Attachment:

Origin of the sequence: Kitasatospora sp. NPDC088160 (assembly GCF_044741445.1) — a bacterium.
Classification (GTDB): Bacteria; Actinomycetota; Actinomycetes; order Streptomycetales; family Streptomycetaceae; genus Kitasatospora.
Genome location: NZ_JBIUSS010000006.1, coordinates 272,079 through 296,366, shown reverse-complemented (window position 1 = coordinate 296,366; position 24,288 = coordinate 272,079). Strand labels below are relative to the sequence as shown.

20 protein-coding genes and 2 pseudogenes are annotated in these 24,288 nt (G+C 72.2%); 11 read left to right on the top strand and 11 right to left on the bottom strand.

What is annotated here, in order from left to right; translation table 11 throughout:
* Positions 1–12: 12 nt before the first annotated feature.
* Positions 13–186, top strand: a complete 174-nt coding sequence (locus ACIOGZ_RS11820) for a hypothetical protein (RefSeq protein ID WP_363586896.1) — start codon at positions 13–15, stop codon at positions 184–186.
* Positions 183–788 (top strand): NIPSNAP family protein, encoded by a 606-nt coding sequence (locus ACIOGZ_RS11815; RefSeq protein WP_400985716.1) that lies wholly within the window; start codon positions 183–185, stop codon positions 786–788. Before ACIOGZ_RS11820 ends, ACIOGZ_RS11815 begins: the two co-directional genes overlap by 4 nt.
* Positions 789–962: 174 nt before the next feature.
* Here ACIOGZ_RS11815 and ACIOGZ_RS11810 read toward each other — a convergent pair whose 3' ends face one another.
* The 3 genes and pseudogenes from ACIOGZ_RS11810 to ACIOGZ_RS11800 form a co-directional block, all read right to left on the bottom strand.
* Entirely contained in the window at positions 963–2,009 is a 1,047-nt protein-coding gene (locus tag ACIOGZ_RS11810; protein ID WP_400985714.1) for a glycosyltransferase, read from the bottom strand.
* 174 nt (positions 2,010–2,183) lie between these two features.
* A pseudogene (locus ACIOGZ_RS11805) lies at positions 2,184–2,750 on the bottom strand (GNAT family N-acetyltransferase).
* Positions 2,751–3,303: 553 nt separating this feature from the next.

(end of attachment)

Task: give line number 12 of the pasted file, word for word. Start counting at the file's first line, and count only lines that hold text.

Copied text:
* Entirely contained in the window at positions 963–2,009 is a 1,047-nt protein-coding gene (locus tag ACIOGZ_RS11810; protein ID WP_400985714.1) for a glycosyltransferase, read from the bottom strand.